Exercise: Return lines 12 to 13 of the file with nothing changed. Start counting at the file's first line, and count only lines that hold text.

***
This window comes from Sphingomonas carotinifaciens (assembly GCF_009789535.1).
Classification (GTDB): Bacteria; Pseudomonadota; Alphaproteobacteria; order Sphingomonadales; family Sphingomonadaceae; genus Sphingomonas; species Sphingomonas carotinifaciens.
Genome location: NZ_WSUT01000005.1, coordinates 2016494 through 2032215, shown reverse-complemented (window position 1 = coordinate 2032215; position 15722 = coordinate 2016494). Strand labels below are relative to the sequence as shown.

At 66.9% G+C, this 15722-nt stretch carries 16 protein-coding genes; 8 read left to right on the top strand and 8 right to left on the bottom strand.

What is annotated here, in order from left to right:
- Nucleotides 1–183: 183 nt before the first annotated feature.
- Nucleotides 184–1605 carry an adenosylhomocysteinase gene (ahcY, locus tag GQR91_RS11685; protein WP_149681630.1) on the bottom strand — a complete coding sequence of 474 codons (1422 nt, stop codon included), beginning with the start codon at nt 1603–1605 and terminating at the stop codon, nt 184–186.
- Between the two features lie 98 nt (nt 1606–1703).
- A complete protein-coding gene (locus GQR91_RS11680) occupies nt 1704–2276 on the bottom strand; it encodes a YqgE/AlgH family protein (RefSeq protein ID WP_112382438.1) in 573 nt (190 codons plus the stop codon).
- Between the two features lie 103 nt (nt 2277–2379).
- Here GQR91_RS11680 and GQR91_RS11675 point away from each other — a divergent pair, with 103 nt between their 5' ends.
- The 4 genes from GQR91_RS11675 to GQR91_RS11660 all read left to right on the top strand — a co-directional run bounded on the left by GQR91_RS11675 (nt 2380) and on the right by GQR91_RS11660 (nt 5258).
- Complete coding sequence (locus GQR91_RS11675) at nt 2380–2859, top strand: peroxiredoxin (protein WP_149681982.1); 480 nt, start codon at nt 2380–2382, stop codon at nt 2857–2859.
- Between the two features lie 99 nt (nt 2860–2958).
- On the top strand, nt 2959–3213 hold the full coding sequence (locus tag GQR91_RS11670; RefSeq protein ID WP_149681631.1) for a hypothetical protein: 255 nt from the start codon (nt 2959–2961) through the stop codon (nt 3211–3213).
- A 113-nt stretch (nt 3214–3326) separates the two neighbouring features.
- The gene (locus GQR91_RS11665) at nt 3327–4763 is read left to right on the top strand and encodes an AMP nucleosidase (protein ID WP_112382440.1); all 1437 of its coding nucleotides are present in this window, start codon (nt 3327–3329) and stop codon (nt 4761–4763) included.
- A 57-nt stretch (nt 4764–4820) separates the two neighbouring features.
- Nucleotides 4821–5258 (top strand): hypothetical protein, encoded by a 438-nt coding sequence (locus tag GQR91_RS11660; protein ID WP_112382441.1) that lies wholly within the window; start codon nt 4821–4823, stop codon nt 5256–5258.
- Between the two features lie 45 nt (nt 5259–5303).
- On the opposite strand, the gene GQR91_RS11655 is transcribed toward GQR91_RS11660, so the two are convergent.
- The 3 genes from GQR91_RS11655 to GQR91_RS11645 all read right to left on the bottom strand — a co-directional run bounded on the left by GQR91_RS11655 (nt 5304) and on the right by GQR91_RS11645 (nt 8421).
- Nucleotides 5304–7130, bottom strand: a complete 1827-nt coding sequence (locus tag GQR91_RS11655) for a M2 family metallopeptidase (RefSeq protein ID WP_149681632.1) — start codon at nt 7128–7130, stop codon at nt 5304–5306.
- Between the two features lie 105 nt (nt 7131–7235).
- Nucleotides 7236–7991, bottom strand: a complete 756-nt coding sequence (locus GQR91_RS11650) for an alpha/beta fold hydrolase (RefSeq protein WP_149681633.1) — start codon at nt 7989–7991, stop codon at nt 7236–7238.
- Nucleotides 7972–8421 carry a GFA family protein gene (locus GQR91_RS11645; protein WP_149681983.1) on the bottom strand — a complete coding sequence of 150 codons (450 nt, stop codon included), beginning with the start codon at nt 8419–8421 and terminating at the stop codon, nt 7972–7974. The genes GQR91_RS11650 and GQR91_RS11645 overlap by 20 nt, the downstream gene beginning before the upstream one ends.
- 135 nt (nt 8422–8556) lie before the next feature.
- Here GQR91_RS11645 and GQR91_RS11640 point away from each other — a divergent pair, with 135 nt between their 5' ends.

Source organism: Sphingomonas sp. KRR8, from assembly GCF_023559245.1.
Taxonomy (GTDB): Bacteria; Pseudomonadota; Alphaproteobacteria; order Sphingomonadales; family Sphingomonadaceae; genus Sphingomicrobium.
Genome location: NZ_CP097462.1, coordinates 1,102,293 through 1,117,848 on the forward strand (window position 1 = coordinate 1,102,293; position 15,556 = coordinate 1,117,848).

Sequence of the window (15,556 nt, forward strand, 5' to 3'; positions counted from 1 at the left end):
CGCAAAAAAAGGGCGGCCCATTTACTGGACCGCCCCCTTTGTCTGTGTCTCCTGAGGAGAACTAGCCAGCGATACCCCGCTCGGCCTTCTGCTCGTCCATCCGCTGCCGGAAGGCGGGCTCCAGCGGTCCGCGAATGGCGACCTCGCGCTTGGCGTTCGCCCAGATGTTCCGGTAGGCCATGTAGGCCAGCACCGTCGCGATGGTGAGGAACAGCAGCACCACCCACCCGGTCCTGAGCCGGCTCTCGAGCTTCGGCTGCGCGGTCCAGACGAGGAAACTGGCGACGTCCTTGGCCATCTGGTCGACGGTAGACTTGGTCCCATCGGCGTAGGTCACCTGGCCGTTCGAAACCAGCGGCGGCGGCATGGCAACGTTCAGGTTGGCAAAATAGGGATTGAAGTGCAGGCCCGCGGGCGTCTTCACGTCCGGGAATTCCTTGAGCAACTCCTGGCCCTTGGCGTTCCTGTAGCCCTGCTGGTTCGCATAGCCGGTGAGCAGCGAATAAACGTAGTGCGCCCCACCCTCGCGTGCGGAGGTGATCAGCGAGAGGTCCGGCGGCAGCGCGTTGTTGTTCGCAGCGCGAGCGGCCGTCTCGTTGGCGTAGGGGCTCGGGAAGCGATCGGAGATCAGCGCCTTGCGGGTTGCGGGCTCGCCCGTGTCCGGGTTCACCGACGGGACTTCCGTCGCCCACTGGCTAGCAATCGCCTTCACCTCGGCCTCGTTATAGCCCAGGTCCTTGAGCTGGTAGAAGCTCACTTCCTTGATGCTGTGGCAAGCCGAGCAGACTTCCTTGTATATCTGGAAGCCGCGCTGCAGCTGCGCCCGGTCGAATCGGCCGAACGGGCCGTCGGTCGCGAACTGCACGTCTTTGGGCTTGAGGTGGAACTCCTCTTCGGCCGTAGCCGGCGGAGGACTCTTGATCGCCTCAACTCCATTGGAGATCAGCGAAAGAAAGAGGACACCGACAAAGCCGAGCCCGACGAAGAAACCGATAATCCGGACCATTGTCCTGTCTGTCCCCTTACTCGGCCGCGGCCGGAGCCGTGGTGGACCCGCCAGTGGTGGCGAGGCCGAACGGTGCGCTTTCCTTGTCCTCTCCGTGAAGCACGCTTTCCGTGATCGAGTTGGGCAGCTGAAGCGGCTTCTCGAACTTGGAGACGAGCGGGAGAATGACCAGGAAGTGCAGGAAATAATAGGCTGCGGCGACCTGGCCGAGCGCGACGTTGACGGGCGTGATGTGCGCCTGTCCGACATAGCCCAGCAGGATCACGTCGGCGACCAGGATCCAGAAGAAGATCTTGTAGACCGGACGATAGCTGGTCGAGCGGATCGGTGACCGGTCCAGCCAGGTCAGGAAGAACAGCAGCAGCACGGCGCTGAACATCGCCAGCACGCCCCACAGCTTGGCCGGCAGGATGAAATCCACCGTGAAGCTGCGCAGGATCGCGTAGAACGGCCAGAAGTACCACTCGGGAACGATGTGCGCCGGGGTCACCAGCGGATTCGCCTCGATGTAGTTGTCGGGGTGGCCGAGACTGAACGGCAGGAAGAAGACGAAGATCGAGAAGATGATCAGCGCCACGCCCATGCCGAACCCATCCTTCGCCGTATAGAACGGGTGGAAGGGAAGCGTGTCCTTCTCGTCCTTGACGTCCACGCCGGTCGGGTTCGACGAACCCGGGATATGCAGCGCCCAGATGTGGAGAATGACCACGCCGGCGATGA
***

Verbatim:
- The 4 genes from GQR91_RS11675 to GQR91_RS11660 all read left to right on the top strand — a co-directional run bounded on the left by GQR91_RS11675 (nt 2380) and on the right by GQR91_RS11660 (nt 5258).
- Complete coding sequence (locus GQR91_RS11675) at nt 2380–2859, top strand: peroxiredoxin (protein WP_149681982.1); 480 nt, start codon at nt 2380–2382, stop codon at nt 2857–2859.